1307THE WEST LEARNS TO SING1931
Around 1905 Stokes developed an interest in Eastern thought and joined the American branch of the Vedanta Society. For 25 years he held regular monthly "gatherings" at his home, where like-minded spiritual aspirants listened to a lecture and meditated. In 1926, Rabia Martin, the American representative of Inayat Khan, sent him advanced lessons of Sufism.
In January 1931, Stokes had penned a foreword to a book of lectures (Pillars of Life by Vishwanath Keskar), in which he wrote: "The fundamental note sounded ... by all the great Eastern teachers is that life is One ... Realization of this oneness marks the fulfillment of its purpose, the attainment of its goal." So he was deeply impressed with meeting Baba and invited him to stay at his house in Greenwich Village whenever Baba visited New York City. Baba accepted his offer.
Another prominent visitor that day was Princess Norina Matchabelli, 51, the Italian wife of Prince Georges Matchabelli, 46, a national hero of Georgia who had fought for his country after the Russian Revolution. In December 1923, the couple moved to America, where Norina performed on stage in New York and Georges founded the Prince Matchabelli Perfume Company. As a young woman, Norina (using the stage name Maria Carmi) was chosen by the Austrian stage director Max Reinhardt to play the role of the Madonna in his pantomime play The Miracle, written by Norina's first husband, the German author Karl Vollmoeller. The play was a phenomenal success performed over 1,000 times. A Roman Catholic, Norina even had an audience with the Pope, in Rome in 1914. She also starred in more than 25 silent Italian films. In America, she continued to perform in a production of The Miracle. From this role, she developed a deep spiritual longing and became a seeker.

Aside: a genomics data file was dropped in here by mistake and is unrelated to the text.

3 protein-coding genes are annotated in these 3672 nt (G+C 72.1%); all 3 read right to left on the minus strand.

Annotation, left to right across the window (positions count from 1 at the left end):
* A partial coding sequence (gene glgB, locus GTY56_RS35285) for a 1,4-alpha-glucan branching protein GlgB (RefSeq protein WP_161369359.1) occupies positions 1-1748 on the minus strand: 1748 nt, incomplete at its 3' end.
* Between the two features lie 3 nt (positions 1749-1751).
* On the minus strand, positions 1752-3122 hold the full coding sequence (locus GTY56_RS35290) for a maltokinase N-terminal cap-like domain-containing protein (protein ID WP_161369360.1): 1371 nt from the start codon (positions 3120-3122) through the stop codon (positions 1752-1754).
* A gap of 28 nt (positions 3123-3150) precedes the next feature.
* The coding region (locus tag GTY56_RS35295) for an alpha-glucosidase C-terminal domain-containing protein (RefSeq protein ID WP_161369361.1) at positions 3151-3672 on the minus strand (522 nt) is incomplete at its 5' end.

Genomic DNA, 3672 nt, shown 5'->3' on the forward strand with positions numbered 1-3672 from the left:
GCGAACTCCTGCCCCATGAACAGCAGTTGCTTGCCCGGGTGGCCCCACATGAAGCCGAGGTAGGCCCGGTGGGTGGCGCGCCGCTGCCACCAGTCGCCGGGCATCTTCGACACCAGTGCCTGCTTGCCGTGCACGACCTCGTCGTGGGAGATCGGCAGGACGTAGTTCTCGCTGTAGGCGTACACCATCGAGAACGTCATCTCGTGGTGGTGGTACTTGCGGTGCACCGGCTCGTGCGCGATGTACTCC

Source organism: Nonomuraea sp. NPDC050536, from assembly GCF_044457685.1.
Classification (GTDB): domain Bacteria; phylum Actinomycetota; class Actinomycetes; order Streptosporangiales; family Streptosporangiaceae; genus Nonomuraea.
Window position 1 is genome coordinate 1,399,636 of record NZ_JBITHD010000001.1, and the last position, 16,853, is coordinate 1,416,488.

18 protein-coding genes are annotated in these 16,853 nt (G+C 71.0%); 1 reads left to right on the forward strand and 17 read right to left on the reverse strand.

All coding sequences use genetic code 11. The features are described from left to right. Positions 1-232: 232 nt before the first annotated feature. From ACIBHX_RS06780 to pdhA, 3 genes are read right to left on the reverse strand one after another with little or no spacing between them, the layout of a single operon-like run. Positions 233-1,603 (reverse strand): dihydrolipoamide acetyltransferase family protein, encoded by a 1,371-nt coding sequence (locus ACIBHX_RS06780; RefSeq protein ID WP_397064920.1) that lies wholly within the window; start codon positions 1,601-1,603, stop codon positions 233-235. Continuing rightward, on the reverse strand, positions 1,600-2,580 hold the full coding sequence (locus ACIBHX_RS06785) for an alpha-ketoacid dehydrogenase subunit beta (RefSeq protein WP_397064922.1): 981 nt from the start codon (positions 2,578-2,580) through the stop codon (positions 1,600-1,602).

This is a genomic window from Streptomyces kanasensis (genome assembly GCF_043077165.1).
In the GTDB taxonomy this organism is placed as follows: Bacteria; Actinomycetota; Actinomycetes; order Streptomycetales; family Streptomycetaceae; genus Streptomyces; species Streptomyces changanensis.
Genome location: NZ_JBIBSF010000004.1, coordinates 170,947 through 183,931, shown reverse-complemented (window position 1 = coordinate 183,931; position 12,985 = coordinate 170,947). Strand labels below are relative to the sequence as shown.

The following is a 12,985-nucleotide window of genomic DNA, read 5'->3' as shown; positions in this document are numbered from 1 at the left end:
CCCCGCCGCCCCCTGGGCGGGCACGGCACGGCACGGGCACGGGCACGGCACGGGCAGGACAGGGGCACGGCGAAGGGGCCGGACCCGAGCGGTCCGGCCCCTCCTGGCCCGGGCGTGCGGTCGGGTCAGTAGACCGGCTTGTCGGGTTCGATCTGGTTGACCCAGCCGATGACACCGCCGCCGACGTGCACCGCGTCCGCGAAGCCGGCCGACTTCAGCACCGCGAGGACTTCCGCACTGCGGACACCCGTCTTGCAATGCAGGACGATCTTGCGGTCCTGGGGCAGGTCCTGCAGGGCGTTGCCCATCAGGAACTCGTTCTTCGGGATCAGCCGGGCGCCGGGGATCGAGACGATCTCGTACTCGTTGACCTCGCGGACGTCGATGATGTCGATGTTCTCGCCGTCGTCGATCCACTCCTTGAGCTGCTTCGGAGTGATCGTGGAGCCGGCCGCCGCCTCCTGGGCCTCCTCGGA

Norina was an old friend of Jean. The day before Jean had left for Harmon to prepare for Baba's arrival, she had gone to see Norina at her apartment in New York. Norina candidly asked her, "Who is this 'Master' at whose feet you would worship?" Jean tried to explain to her about Baba and about Thomas Watson's profound experience with him in England, but Norina remained unconvinced.
Norina asked Jean, "How can you worship at the feet of any man, even if he does call himself a Master? Women like ourselves — who have had such deep inner experiences — don't need any man to show us the way to God. How can you allow yourself to be drawn into such foolishness?"